1. The digital space is one to organize, too. Use it to disrupt stubborn, long-held, capitalist, and White supremacist narratives about the American dream, police, and community safety. Highlight abundance to challenge messaging around scarcity—whether that be related to funding, resources, or wisdom in our communities. Consider the unique opportunities available to you on digital platforms: podcasts, petitions, fundraisers, or quick-recorded videos from the front lines. Transform your existing partnerships into digital ones to build power quickly and forge new ones by connecting with values-aligned organizers. Finally, prioritize your safety and security above all. 
  1. Shape your work to match your capacity. Find ways to make it sustainable for the long haul. Develop messaging and graphic templates for easy reutilization. Cross-post across platforms, schedule content ahead of time, repurpose quotes and images from events, and reshare often.

  2. Measure your impact, and take stock to celebrate your wins. While measuring impact can often feel nebulous in the narrative space, you will, over time, witness shifts in language and messaging across the sectors you engage (nonprofit, philanthropy, media, lawmakers, etc), achieve policy wins, and experience culture change. The latter is the hardest to track, but you will know and feel the turn of tides.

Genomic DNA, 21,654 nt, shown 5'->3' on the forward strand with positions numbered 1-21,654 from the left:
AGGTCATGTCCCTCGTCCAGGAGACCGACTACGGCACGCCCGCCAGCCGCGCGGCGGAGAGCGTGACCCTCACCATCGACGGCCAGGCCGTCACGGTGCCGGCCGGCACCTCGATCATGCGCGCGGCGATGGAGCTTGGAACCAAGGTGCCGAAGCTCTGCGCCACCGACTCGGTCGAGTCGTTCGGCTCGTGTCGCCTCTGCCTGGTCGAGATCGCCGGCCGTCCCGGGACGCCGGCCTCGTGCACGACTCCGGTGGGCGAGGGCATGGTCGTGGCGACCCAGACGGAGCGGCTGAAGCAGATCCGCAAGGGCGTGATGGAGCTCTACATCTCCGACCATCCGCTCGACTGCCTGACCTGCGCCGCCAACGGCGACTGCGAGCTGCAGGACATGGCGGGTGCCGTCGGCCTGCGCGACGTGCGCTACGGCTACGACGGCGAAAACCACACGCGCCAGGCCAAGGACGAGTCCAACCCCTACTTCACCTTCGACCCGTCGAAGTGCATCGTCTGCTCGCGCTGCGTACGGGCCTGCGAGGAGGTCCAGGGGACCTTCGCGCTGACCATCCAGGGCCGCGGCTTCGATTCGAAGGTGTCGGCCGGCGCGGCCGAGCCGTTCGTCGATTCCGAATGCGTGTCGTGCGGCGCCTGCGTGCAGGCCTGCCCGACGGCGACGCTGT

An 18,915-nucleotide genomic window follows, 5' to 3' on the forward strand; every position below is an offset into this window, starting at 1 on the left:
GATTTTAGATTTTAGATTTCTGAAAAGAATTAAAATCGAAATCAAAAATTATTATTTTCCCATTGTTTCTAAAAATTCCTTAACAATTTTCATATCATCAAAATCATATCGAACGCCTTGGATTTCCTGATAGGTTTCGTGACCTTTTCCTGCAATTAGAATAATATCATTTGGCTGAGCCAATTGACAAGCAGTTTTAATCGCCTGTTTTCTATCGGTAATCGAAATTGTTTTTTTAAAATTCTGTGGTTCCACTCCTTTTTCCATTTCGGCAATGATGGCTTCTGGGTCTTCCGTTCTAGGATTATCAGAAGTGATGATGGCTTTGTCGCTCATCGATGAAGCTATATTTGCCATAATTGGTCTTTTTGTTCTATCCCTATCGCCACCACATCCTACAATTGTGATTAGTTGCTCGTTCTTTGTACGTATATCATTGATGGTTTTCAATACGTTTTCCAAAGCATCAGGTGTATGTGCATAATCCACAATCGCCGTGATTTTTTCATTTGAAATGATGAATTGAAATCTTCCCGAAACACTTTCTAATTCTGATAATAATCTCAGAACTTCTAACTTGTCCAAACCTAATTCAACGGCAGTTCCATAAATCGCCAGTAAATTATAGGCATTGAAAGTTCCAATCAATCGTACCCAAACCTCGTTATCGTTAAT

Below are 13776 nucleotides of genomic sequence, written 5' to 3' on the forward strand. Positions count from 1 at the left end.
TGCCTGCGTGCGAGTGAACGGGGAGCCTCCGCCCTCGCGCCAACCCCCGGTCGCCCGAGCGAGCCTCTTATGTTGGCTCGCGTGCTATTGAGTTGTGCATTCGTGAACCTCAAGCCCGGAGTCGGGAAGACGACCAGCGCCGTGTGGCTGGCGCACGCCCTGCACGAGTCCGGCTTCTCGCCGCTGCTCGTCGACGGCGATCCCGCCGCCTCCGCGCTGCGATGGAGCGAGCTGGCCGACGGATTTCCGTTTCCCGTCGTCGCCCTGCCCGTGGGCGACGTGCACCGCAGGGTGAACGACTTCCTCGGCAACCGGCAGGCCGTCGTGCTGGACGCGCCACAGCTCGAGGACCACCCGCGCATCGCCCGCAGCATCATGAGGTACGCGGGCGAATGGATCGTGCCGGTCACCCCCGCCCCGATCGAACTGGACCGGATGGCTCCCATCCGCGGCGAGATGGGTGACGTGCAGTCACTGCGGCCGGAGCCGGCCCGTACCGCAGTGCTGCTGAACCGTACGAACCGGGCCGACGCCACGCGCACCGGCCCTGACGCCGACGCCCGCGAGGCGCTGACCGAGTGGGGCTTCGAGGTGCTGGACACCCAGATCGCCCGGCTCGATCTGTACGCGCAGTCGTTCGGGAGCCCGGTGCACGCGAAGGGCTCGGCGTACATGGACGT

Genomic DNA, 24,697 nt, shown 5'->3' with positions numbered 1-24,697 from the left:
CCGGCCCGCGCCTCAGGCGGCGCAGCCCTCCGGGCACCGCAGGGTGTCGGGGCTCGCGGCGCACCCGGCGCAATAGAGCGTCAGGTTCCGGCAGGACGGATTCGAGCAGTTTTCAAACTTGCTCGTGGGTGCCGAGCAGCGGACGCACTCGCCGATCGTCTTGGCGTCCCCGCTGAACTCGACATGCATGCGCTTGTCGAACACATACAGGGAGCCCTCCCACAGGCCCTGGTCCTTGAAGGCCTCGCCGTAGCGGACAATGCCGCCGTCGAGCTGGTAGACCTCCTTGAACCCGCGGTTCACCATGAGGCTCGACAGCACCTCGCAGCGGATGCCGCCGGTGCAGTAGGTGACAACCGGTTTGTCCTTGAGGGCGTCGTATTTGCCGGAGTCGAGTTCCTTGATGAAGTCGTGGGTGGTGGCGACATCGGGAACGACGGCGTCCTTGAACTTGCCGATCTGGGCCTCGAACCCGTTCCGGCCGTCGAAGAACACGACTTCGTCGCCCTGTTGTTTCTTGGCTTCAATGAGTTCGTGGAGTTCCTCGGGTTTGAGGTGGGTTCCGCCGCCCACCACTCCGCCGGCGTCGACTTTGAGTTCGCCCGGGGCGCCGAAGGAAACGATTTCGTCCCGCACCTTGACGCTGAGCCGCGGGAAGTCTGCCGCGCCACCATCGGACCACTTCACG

3. Above all, pivot to share your voice across issue areas to meet the moment. Solidarity is how we win. The pursuit of freedom is an interdependent, intergenerational, global struggle. We envision joyful futures free of anti-Blackness, ableism, transphobia, occupation, criminalization, militarism, and violence. 

Additional Resources

Equality Lab’s Anti-Doxing Guide for Activists offers proactive security measures and best practices to adopt before becoming the target of a doxing campaign. 

The Opportunity Agenda’s “Build Your Own Message” tool helps you create messages aligned with its Vision, Values, and Voice: A Communications Toolkit, which provides guidance for building messages using their Value, Problem, Solution, Action structure.